Indian cyber space less secure than neighbors

Vulnerabilities in government of India websites could wreak havoc in Asia’s second fastest growing economy as expert warns that Indian is less protected than regional neighbors

Vulnerabilities in the government of India websites could wreak havoc in Asia’s second fastest growing economy as expert warns that Indian is less protected than regional neighbors.

With over a billion people in India and a steady surge in the number of users of smartphones, hackers and cyber criminals pose serious threats.

Cyber crime expert Harjinder Singh Lallie, from the University of Warwick, believes India is not only lagging well behind other countries but also from regional competitors.

Lallie cited the example of Asian nation Malaysia as one that is developing its cyber security at a rapid pace. For example, the Malaysian government has introduced strict new compliance requirements in the form of Malaysia’s Personal Data Protection Act 2013.

Although the Indian government has tried to demonstrate its intent through National Cyber Security Policy, implementation of the exhaustive guidelines mentioned in the document is a huge task for the government. 

“During my last few visits to India, two consistent themes were the industry being unsure how the policy would be making its way through academic and industry, and that there is no incentive on collaboration with countries such as the UK/USA who are far advanced in terms of their Cyber Security capability,” said Lallie.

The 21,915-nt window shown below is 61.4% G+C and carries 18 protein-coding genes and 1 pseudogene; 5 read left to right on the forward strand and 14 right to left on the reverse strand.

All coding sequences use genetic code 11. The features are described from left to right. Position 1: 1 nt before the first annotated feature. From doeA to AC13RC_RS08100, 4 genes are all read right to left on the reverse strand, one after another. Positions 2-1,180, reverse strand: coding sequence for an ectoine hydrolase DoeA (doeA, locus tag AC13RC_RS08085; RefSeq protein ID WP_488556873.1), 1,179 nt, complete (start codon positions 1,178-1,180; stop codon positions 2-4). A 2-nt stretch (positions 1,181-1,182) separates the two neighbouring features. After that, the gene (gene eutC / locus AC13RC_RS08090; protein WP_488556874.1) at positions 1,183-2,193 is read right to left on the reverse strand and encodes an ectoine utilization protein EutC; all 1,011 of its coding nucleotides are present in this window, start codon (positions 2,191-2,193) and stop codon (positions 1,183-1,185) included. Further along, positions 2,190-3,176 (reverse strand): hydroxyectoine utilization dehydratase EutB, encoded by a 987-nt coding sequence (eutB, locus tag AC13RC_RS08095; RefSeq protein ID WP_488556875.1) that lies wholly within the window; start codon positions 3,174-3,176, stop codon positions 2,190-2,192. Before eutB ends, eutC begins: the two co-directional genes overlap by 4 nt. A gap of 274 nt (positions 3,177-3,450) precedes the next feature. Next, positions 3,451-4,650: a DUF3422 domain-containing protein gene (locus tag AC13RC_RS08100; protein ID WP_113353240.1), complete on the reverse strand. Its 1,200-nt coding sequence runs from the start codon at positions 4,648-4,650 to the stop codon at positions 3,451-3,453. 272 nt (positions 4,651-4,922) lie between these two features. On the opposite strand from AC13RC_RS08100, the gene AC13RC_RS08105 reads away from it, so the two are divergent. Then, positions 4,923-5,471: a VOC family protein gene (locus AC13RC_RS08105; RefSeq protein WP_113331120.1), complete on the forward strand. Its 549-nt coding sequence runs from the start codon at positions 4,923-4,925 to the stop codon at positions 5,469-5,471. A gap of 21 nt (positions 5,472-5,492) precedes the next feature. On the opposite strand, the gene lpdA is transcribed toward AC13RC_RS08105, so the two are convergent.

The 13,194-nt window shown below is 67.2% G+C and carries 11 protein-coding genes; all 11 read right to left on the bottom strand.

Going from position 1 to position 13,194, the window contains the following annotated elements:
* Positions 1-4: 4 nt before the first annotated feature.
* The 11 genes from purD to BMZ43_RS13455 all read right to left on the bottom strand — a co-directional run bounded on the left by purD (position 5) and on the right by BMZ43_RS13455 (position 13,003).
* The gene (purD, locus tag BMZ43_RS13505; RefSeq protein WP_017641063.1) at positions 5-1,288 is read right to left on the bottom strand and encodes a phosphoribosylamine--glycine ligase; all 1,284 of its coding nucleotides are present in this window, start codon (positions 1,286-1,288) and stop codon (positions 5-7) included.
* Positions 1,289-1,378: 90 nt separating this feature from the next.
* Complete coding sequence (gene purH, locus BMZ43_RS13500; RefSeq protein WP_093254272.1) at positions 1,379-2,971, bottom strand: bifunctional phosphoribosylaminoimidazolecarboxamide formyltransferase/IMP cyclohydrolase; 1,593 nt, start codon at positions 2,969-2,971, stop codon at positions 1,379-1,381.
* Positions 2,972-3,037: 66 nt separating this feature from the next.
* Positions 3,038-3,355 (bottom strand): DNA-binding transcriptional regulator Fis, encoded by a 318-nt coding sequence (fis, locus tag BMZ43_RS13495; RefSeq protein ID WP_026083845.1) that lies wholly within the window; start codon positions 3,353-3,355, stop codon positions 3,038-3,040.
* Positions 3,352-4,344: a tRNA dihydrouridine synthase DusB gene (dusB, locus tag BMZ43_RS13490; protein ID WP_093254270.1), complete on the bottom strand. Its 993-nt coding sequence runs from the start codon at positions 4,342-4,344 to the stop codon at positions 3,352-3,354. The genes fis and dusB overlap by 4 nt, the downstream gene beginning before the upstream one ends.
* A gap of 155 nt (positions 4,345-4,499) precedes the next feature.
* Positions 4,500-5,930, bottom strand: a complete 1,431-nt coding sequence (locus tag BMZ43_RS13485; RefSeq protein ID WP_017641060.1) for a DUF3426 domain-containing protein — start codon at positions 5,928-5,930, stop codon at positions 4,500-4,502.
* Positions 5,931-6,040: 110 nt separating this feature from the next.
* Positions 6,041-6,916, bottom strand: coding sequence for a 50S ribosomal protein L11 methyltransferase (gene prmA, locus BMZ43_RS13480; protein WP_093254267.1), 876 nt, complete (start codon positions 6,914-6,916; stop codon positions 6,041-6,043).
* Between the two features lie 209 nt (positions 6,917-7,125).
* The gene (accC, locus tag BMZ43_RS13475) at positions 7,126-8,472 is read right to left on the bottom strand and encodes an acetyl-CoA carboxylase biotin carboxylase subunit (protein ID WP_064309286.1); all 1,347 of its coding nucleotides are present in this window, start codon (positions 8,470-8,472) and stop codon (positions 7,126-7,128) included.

Some of the biggest challenges for the country include lack of cyber security BSC/MSC courses. There are just 20 compared to 70 in the UK, which has a fraction of India’s population.

“There is a phenomenal boom in the increased connectivity of the ordinary citizen who carry connected phones around with them, sometimes two or three, but are not aware of the dangers that it poses,” said Lallie. “How does India plan to raise the most basic level of awareness?”

India’s online vulnerability is clearly evident because presently there is no organisation centrally for reporting cyber crime. For the US, it was estimated that 11.5 million Americans were defrauded last year. There are no such figures for India. This demonstrates that the country needs to strengthen not only its online security systems but also start a uniform-monitoring mechanism.

“The government is much less ‘open’ in India so is unlikely to release statistics,” said Lallie.

But low awareness levels among average individuals as well as nascent stage development of Intellectual Property make the country a huge target for various cyber crimes.

In September Tata Consultancy Services (TCS) and the Foreign & Commonwealth Office (FCO) of the UK government have jointly launched a cyber security and public policy education program.

The Chevening-TCS Scholarship on Cyber Policy is targeted at mid-career professionals in India who have the potential to be future leaders, and will prepare them for the increasingly complex world of cyber security and policy.

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